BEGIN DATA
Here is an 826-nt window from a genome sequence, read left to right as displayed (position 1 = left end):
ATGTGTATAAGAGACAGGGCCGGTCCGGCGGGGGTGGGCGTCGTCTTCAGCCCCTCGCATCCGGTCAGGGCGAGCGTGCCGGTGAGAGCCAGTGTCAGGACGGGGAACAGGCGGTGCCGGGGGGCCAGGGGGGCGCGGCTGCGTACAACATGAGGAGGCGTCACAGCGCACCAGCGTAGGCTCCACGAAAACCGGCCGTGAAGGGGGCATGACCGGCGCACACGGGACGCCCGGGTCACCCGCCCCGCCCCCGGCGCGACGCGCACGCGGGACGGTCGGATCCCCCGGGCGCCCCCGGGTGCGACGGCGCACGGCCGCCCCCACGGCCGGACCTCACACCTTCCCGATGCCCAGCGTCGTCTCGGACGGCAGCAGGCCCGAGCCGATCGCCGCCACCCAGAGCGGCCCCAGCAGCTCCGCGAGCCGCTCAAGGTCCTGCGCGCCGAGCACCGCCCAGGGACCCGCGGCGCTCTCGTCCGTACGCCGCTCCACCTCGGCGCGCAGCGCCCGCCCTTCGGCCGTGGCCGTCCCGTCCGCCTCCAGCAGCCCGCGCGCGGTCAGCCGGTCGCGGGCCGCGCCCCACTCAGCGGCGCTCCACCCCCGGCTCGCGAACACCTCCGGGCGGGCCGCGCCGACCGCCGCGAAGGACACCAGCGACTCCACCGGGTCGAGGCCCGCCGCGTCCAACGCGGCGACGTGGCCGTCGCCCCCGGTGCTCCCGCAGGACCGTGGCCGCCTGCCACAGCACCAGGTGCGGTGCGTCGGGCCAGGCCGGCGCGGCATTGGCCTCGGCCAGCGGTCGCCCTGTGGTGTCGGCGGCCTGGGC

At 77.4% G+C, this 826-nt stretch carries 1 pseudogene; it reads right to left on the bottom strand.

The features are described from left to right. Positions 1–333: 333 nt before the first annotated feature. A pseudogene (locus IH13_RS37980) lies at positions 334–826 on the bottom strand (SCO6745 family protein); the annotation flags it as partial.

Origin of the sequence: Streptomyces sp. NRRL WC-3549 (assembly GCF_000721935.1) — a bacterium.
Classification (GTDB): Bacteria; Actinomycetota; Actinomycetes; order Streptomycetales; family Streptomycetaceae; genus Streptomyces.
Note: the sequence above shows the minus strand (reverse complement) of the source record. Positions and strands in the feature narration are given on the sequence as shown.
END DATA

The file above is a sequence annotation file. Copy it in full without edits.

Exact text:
Here is an 826-nt window from a genome sequence, read left to right as displayed (position 1 = left end):
ATGTGTATAAGAGACAGGGCCGGTCCGGCGGGGGTGGGCGTCGTCTTCAGCCCCTCGCATCCGGTCAGGGCGAGCGTGCCGGTGAGAGCCAGTGTCAGGACGGGGAACAGGCGGTGCCGGGGGGCCAGGGGGGCGCGGCTGCGTACAACATGAGGAGGCGTCACAGCGCACCAGCGTAGGCTCCACGAAAACCGGCCGTGAAGGGGGCATGACCGGCGCACACGGGACGCCCGGGTCACCCGCCCCGCCCCCGGCGCGACGCGCACGCGGGACGGTCGGATCCCCCGGGCGCCCCCGGGTGCGACGGCGCACGGCCGCCCCCACGGCCGGACCTCACACCTTCCCGATGCCCAGCGTCGTCTCGGACGGCAGCAGGCCCGAGCCGATCGCCGCCACCCAGAGCGGCCCCAGCAGCTCCGCGAGCCGCTCAAGGTCCTGCGCGCCGAGCACCGCCCAGGGACCCGCGGCGCTCTCGTCCGTACGCCGCTCCACCTCGGCGCGCAGCGCCCGCCCTTCGGCCGTGGCCGTCCCGTCCGCCTCCAGCAGCCCGCGCGCGGTCAGCCGGTCGCGGGCCGCGCCCCACTCAGCGGCGCTCCACCCCCGGCTCGCGAACACCTCCGGGCGGGCCGCGCCGACCGCCGCGAAGGACACCAGCGACTCCACCGGGTCGAGGCCCGCCGCGTCCAACGCGGCGACGTGGCCGTCGCCCCCGGTGCTCCCGCAGGACCGTGGCCGCCTGCCACAGCACCAGGTGCGGTGCGTCGGGCCAGGCCGGCGCGGCATTGGCCTCGGCCAGCGGTCGCCCTGTGGTGTCGGCGGCCTGGGC

At 77.4% G+C, this 826-nt stretch carries 1 pseudogene; it reads right to left on the bottom strand.

The features are described from left to right. Positions 1–333: 333 nt before the first annotated feature. A pseudogene (locus IH13_RS37980) lies at positions 334–826 on the bottom strand (SCO6745 family protein); the annotation flags it as partial.

Origin of the sequence: Streptomyces sp. NRRL WC-3549 (assembly GCF_000721935.1) — a bacterium.
Classification (GTDB): Bacteria; Actinomycetota; Actinomycetes; order Streptomycetales; family Streptomycetaceae; genus Streptomyces.
Note: the sequence above shows the minus strand (reverse complement) of the source record. Positions and strands in the feature narration are given on the sequence as shown.